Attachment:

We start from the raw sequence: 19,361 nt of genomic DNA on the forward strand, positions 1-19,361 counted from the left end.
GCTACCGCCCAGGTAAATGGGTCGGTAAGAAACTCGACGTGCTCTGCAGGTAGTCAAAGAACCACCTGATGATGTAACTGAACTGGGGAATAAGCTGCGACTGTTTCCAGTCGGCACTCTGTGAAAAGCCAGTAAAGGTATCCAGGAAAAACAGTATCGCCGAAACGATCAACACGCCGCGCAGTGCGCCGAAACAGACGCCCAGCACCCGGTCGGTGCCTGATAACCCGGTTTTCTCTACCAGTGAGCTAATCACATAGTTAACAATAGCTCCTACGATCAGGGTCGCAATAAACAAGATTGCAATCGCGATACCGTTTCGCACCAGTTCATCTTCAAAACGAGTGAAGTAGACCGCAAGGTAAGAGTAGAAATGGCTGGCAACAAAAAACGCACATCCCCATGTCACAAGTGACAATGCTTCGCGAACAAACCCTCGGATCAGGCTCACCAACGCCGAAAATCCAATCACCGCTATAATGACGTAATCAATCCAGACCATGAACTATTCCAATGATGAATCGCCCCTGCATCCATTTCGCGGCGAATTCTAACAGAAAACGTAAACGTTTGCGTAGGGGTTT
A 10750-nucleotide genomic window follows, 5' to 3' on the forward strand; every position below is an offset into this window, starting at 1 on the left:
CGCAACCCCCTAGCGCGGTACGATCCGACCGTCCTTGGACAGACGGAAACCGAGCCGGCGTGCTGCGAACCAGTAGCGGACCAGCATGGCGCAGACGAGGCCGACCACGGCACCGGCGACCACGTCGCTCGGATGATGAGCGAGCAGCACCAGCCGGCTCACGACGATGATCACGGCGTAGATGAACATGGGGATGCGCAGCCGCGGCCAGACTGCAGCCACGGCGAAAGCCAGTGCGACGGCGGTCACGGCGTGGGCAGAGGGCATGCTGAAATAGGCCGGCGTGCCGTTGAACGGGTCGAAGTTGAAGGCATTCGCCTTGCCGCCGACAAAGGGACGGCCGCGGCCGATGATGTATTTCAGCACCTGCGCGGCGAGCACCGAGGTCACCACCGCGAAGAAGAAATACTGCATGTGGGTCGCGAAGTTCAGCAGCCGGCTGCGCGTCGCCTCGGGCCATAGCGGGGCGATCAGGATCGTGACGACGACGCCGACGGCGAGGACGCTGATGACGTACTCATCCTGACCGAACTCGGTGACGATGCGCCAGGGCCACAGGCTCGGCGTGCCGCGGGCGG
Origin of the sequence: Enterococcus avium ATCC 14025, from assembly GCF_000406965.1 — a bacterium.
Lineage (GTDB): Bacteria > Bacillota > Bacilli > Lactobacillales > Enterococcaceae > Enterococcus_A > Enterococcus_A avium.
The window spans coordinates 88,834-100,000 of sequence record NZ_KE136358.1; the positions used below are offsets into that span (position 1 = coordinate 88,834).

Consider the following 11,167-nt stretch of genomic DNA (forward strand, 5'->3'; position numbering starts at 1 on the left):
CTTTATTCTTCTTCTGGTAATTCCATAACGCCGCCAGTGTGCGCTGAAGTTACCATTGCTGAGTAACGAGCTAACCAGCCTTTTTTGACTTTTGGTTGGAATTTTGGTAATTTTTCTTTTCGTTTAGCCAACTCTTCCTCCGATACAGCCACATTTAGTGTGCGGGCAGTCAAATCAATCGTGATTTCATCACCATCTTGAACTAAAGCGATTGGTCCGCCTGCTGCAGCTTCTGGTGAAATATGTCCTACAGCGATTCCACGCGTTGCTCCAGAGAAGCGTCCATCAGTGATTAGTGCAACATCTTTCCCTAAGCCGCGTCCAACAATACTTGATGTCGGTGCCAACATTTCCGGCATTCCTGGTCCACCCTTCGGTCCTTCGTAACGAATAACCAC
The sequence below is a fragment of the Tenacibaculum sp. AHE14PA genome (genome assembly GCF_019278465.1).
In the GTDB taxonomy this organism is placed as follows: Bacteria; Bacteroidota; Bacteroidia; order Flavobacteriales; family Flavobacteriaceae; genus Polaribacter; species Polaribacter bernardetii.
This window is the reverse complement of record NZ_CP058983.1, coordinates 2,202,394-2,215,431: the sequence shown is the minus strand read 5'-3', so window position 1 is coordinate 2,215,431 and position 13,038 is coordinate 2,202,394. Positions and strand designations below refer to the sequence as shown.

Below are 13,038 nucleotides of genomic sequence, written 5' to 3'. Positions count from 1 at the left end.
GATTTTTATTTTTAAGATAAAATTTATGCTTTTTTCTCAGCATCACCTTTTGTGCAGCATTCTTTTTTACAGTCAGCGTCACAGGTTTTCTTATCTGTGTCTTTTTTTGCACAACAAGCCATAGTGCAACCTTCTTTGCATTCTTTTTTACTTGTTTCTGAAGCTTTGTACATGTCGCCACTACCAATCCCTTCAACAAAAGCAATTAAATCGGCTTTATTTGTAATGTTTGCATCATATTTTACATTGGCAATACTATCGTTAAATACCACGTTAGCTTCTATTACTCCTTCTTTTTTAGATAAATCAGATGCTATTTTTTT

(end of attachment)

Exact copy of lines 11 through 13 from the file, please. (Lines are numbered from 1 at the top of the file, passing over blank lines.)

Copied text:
In the GTDB taxonomy this organism is placed as follows: Bacteria; Bacteroidota; Bacteroidia; order Flavobacteriales; family Flavobacteriaceae; genus Polaribacter; species Polaribacter bernardetii.
This window is the reverse complement of record NZ_CP058983.1, coordinates 2,202,394-2,215,431: the sequence shown is the minus strand read 5'-3', so window position 1 is coordinate 2,215,431 and position 13,038 is coordinate 2,202,394. Positions and strand designations below refer to the sequence as shown.

Below are 13,038 nucleotides of genomic sequence, written 5' to 3'. Positions count from 1 at the left end.